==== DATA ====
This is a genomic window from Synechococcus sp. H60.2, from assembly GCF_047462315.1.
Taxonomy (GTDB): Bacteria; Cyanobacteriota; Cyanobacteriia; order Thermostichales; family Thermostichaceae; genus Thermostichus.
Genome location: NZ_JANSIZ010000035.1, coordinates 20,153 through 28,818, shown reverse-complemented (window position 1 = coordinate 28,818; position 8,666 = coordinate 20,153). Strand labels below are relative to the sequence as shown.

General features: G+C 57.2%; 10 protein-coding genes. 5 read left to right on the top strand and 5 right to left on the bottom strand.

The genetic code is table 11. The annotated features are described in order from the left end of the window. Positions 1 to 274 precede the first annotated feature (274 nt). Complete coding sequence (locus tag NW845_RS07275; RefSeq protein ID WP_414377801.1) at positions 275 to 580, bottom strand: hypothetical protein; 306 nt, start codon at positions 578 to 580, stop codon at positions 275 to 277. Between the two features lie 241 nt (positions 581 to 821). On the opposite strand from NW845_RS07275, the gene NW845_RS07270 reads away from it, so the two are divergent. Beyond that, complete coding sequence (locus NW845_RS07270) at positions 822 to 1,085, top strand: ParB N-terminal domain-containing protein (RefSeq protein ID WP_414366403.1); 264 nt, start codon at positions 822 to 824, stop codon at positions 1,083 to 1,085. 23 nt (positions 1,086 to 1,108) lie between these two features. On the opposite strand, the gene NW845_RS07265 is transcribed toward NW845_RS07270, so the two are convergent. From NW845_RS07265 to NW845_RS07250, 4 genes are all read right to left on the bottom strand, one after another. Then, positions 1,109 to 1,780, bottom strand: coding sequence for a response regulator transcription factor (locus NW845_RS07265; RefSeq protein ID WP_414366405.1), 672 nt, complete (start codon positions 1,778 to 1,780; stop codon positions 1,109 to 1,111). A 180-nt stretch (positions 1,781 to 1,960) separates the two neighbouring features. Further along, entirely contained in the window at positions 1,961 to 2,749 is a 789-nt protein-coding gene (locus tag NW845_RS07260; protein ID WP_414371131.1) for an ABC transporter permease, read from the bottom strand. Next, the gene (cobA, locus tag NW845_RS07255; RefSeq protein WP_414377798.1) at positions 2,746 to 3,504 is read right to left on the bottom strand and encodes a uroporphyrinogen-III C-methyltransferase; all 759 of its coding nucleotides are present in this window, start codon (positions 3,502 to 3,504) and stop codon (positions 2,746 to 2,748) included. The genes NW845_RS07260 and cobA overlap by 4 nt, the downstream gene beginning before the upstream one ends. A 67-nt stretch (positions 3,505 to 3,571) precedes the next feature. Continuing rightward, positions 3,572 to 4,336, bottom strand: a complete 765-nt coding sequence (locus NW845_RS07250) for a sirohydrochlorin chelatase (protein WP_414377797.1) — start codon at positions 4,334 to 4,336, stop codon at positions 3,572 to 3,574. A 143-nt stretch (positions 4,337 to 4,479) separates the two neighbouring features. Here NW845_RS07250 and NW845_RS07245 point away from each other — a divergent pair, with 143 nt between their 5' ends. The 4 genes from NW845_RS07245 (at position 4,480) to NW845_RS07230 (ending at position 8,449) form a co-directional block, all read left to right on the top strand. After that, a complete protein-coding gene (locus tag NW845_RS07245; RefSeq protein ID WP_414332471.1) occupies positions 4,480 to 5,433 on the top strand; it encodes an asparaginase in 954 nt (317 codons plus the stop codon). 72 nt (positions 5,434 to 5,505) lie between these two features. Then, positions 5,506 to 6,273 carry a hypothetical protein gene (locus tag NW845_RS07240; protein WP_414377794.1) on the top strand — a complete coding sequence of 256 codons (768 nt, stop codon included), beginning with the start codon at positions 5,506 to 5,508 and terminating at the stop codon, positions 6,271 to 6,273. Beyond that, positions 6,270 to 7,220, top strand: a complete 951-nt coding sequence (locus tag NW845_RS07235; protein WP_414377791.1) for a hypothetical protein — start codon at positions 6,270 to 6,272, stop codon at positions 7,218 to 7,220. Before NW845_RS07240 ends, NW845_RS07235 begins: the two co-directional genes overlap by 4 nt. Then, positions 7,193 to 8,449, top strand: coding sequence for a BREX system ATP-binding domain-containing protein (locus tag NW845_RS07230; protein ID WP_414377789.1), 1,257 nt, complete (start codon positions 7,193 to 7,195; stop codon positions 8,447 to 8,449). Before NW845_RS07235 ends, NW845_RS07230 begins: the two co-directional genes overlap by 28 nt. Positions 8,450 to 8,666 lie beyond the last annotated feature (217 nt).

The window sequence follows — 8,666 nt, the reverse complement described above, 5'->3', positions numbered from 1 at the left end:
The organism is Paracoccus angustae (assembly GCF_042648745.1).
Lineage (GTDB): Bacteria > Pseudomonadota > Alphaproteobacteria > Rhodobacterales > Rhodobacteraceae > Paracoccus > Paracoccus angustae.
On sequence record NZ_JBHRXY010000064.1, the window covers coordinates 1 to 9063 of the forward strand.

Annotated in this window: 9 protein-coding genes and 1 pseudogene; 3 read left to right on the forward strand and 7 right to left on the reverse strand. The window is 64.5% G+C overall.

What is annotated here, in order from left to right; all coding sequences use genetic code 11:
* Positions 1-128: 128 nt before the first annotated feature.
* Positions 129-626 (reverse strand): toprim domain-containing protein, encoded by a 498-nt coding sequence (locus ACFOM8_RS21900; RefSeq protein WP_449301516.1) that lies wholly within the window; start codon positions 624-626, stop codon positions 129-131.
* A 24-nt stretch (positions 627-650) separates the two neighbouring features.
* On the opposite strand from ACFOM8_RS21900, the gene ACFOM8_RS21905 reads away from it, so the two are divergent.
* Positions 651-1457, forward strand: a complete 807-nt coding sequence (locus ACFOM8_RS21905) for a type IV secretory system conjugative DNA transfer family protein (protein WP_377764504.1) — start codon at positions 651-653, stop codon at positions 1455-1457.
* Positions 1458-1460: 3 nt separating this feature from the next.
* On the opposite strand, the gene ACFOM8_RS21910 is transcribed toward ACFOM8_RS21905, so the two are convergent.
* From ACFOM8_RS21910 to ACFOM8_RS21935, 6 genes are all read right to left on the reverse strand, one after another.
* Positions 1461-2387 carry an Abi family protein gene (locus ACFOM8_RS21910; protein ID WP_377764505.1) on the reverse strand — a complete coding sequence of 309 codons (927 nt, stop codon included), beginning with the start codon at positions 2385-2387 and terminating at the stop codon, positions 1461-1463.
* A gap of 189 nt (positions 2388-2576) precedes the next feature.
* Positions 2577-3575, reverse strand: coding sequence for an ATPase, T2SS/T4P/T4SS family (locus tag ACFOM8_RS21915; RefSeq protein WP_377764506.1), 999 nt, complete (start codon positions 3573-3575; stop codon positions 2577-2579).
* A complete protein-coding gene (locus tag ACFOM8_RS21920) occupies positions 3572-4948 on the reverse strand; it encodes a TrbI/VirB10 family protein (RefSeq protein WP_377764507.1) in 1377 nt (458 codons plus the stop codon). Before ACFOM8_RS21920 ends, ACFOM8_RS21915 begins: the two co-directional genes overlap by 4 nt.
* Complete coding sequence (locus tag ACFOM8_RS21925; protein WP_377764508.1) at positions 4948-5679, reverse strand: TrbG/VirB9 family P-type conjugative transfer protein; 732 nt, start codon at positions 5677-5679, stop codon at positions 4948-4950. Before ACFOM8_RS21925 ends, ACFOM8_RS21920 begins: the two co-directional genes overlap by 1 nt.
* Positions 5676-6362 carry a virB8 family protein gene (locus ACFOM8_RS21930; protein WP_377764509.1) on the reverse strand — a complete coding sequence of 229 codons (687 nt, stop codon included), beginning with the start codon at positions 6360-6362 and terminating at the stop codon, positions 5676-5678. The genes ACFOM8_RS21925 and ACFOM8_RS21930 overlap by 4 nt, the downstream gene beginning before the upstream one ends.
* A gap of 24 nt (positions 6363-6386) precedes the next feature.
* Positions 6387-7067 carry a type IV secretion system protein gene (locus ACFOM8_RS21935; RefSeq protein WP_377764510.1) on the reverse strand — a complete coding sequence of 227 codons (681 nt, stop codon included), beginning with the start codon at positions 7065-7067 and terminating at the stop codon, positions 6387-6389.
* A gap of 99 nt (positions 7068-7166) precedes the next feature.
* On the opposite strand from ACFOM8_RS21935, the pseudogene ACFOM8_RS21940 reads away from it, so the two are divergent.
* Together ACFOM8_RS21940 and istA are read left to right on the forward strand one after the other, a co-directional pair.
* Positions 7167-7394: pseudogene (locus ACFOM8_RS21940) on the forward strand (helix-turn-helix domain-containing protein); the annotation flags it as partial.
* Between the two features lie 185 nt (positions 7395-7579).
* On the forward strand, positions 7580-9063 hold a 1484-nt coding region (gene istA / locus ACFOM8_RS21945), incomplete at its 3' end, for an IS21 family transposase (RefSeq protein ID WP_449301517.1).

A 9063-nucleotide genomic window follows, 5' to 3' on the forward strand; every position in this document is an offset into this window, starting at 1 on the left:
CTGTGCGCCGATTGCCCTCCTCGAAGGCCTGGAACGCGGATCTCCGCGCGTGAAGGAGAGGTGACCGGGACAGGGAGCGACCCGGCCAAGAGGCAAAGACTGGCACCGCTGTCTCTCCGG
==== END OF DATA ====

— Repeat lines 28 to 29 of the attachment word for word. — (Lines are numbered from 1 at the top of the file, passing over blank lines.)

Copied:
* A gap of 99 nt (positions 7068-7166) precedes the next feature.
* On the opposite strand from ACFOM8_RS21935, the pseudogene ACFOM8_RS21940 reads away from it, so the two are divergent.